Bug#108587: May packages rm -rf subdirectories of /etc/ ?
On Mon, 2003-07-21 at 16:39, Wichert Akkerman wrote:
> That would be horrible since that extension is already used for a
> different purpose and might silently remove useful data.
The scenario is: foo 1.0 (with conffile /etc/foo.conf) is replaced
by foo 2.0 (without that conffile).
The new package does not have a new copy of this file, so there is
no /etc/foo.conf.dpkg-old arising from the current upgrade. If a
/etc/foo.conf.dpkg-old is overwritten, it is one left over from an
earlier upgrade; but that is acceptable, no?
The reason I suggested foo.dpkg-old is that .dpkg-old is an extention
that programs already ignore. However, we could also use something
> The real question is: what is reasonable behaviour?
> Keeping the file as
> it is sounds reasonable to me: other (possibly modified) files might
> refer to it and might suddenly break if a file is removed. An example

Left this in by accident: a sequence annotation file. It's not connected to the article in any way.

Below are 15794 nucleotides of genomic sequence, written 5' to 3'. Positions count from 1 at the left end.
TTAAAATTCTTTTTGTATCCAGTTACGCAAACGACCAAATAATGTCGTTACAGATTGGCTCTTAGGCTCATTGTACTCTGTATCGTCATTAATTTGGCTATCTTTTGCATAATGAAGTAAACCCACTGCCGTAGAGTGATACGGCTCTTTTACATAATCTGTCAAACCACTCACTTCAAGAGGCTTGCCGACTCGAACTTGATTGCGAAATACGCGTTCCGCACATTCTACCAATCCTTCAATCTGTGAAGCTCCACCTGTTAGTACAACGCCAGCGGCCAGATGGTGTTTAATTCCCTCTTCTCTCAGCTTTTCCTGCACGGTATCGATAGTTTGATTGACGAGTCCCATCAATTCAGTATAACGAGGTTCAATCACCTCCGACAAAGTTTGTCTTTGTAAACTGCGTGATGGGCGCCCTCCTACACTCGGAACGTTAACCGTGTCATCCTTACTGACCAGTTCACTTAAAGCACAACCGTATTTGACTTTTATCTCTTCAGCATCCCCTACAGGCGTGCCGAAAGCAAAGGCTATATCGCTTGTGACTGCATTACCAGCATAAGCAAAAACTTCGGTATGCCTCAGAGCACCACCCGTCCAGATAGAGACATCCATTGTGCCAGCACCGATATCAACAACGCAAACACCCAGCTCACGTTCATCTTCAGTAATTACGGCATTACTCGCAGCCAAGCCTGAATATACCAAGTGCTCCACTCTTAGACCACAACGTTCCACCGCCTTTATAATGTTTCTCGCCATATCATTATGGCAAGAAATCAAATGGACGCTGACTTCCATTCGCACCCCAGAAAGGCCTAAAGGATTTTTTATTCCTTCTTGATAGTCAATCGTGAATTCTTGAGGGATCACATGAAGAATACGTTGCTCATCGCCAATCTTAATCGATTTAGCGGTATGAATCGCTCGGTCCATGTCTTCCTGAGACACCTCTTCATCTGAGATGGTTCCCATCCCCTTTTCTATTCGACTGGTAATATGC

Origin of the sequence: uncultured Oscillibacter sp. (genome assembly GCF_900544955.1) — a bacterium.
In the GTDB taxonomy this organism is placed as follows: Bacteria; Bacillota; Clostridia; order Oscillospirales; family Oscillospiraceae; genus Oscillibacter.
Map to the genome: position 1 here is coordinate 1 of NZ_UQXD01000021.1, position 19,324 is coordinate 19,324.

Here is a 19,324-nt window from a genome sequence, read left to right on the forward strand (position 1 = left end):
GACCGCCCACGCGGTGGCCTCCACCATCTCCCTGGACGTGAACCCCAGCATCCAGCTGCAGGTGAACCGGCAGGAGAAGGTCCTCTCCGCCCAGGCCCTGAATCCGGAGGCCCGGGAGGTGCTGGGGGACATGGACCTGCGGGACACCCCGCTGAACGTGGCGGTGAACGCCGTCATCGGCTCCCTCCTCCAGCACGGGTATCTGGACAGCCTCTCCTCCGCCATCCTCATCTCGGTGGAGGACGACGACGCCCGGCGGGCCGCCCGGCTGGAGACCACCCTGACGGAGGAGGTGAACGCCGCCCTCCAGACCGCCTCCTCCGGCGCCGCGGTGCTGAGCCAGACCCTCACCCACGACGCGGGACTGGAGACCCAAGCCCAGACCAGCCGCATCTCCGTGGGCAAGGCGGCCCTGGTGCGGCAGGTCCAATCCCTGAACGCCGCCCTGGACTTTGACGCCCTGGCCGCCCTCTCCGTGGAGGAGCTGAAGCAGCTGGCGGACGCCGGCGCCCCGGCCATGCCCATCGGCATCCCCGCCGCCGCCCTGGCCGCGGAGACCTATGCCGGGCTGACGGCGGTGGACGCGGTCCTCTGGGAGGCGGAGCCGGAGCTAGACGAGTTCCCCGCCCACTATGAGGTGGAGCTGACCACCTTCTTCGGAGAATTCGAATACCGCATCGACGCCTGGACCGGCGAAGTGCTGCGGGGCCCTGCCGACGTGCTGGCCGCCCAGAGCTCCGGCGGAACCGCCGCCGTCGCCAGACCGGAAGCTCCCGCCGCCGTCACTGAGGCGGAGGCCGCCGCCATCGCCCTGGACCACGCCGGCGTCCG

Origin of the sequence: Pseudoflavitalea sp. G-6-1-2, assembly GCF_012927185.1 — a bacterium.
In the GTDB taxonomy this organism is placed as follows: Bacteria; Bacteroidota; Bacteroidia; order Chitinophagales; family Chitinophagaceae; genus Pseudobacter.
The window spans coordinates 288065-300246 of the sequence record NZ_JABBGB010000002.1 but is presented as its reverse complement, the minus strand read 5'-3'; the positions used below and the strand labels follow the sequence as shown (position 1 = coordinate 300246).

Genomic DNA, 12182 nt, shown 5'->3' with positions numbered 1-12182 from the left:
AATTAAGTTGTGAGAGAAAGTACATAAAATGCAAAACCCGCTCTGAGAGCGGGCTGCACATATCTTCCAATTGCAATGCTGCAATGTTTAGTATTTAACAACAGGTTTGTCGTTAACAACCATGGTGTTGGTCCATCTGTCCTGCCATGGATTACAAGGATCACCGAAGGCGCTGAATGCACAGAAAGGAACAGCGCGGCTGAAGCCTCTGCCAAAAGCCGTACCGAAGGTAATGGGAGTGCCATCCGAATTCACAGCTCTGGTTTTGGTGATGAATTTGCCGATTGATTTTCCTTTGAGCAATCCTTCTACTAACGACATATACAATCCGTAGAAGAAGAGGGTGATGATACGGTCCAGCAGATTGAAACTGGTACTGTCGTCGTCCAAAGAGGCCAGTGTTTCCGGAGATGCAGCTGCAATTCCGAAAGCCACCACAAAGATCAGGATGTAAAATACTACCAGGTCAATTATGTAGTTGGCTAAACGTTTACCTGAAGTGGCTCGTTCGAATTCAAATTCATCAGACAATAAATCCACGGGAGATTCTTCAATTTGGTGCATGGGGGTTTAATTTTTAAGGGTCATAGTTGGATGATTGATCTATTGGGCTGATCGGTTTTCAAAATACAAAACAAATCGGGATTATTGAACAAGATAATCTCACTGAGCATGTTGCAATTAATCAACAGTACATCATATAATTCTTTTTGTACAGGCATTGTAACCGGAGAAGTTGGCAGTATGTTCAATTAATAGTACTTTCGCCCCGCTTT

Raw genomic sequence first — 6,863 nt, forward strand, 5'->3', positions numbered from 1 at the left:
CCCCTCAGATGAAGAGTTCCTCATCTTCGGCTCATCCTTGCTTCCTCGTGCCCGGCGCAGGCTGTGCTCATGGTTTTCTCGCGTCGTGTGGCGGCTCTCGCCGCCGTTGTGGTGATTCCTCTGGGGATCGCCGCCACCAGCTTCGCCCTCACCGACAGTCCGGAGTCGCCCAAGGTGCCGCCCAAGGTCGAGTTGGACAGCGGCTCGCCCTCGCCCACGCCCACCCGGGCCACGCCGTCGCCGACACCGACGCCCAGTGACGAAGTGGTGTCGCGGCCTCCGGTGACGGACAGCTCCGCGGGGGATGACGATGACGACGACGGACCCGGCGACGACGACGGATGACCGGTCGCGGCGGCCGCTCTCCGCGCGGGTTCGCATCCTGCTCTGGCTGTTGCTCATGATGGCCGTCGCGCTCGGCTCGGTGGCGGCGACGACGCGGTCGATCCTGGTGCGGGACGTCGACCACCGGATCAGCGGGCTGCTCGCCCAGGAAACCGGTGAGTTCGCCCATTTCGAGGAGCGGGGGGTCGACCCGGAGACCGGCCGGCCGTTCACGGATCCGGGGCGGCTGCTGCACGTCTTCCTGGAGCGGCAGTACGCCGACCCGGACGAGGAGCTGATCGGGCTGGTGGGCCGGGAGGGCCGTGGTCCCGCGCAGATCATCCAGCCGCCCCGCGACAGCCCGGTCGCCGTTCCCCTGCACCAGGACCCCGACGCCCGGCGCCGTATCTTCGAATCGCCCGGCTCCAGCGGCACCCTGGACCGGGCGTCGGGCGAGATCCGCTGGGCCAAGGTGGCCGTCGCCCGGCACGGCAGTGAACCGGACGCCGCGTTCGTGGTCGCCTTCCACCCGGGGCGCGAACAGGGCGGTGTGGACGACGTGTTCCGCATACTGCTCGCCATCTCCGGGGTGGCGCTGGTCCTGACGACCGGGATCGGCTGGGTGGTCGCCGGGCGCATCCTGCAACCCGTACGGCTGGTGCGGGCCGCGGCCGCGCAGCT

> of this is upstream renaming or obsoleting conffiles that other tools
> also happen to use (this is happening right now in freeradius).
What you describe doesn't happen if packages are following policy.
According to policy, a package can only rely on a configuration
file that it owns or that belongs to a package upon which it
Depends. In our scenario, the /etc/foo.conf has NO owner after
foo is upgraded.
If two or more packages use the same configuration file and it is
reasonable for both to be installed at the same time, one of these
packages must be defined as owner of the configuration file, i.e.,
it will be the package which handles that file as a configuration
file. Other packages that use the configuration file must depend
on the owning package if they require the configuration file to